Printed on: May 01, 2013
Molino to lead Tigers
By MICHAEL LYCKLAMA
Idaho Falls High School stayed close to home to find its next football coach.
The Idaho Falls School District 91 Board of Trustees approved Pete Molino, an assistant the past two years, as the Tigers' next football coach during Tuesday afternoon's work session.
Molino, 41, coached the defensive line for the varsity squad last fall and the defensive line for the junior varsity in 2011. He played tight end at Idaho State from 1989-92 under Kyle Wittingham, Utah's head coach, and Dave Christensen, Wyoming's head coach. Both coaches provided references for Molino.
He returned to his alma mater to coach tight ends at Idaho State in 1996. He then left coaching to start a business, Access Point Family Services, Inc., which helps children with behavioral and developmental disorders, specializing in autism.
He said that while he doesn't bring any head coaching experience to Idaho Falls -- none of the applicants did -- he can translate the organizational experience of running a company with 50 employees to the football field.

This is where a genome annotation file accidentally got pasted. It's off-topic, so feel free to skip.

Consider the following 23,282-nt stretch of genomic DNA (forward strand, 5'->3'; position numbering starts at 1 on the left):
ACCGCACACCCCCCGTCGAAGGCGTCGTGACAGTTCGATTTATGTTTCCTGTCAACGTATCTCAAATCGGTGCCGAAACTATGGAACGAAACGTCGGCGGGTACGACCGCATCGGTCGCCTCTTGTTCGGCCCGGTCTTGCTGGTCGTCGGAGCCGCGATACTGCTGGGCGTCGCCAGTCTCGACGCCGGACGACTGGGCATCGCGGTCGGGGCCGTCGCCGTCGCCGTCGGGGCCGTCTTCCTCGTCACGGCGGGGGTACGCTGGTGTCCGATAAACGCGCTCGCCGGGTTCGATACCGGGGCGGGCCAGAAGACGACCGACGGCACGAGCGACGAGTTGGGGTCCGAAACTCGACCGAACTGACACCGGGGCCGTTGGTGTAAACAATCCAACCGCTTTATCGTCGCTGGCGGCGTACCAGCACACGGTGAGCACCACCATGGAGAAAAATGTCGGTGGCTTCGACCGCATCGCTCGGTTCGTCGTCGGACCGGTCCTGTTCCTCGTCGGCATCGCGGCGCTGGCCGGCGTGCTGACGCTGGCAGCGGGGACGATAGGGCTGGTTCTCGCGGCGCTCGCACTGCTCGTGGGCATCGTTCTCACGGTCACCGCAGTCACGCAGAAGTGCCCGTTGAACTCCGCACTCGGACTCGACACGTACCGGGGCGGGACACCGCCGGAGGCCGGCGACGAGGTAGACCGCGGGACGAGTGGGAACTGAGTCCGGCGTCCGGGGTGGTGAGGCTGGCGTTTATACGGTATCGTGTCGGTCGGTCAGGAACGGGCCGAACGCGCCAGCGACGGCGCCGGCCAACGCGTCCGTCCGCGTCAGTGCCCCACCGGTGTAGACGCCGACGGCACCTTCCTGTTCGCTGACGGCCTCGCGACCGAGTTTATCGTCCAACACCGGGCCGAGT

"What I'm looking to bring in is communication and bring in a team of people," said Molino, a behavioral analyst for District 91. "By no means do I think I'm one person that can do everything."
Molino replaces Chuck Johnson, who coached at Idaho Falls for 22 years, the past 13 as head coach. The Tigers went 58-66 under Johnson, qualified for the playoffs six times and reached the 5A state semifinals twice. The District 91 school board opted not to renew Johnson's contract in February.
"Athletics in District 91 are a very emotional topic right now for a lot of people," District 91 athletic coordinator Kerry Martin said. "Pete brings an even-keeled mentality toward the goals of our district of molding young men into our community."
Since January, Molino has organized events for high school football players to read to children at elementary schools. And in March, he established a sled hockey program for disabled children. Community service is an aspect he plans to further extend into the Idaho Falls football program.
He said he will try to avoid the parental issues that led to Johnson's outing by communicating more with parents and being more open.
"It's important they see what I do with the kids and the coaches, being an open book," Molino said. "The more closed off you are, the more open you are to others' misperceptions."
Idaho Falls interviewed four final candidates for the position Wednesday in three steps. Administrators, including Martin, Idaho Falls principal Randy Hurley, Idaho Falls assistant principal Matt Hancock and District 91 superintendent George Boland, conducted an interview in one room. The four applicants also had interviews with parents in one room and players in another room. A moderator conducted the interviews in front of parents and players.
Martin said he expects to conduct interviews for I.F.'s boys basketball coaching position in two weeks.